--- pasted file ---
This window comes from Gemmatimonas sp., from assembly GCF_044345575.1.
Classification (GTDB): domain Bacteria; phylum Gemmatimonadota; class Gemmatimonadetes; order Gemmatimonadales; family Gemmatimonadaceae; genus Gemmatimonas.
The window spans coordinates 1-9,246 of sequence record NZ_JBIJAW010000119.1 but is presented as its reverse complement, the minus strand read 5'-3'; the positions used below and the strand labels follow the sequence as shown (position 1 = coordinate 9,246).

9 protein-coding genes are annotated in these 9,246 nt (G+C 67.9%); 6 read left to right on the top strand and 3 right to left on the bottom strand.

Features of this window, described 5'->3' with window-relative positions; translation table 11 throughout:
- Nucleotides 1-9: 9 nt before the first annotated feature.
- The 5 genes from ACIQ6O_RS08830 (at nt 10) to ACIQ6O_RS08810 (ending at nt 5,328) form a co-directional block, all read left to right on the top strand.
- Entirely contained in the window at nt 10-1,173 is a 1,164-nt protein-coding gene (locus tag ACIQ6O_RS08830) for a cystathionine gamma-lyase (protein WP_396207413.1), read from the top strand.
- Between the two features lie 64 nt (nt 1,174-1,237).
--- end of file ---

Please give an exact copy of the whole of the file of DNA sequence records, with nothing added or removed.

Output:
This window comes from Gemmatimonas sp., from assembly GCF_044345575.1.
Classification (GTDB): domain Bacteria; phylum Gemmatimonadota; class Gemmatimonadetes; order Gemmatimonadales; family Gemmatimonadaceae; genus Gemmatimonas.
The window spans coordinates 1-9,246 of sequence record NZ_JBIJAW010000119.1 but is presented as its reverse complement, the minus strand read 5'-3'; the positions used below and the strand labels follow the sequence as shown (position 1 = coordinate 9,246).

9 protein-coding genes are annotated in these 9,246 nt (G+C 67.9%); 6 read left to right on the top strand and 3 right to left on the bottom strand.

Features of this window, described 5'->3' with window-relative positions; translation table 11 throughout:
- Nucleotides 1-9: 9 nt before the first annotated feature.
- The 5 genes from ACIQ6O_RS08830 (at nt 10) to ACIQ6O_RS08810 (ending at nt 5,328) form a co-directional block, all read left to right on the top strand.
- Entirely contained in the window at nt 10-1,173 is a 1,164-nt protein-coding gene (locus tag ACIQ6O_RS08830) for a cystathionine gamma-lyase (protein WP_396207413.1), read from the top strand.
- Between the two features lie 64 nt (nt 1,174-1,237).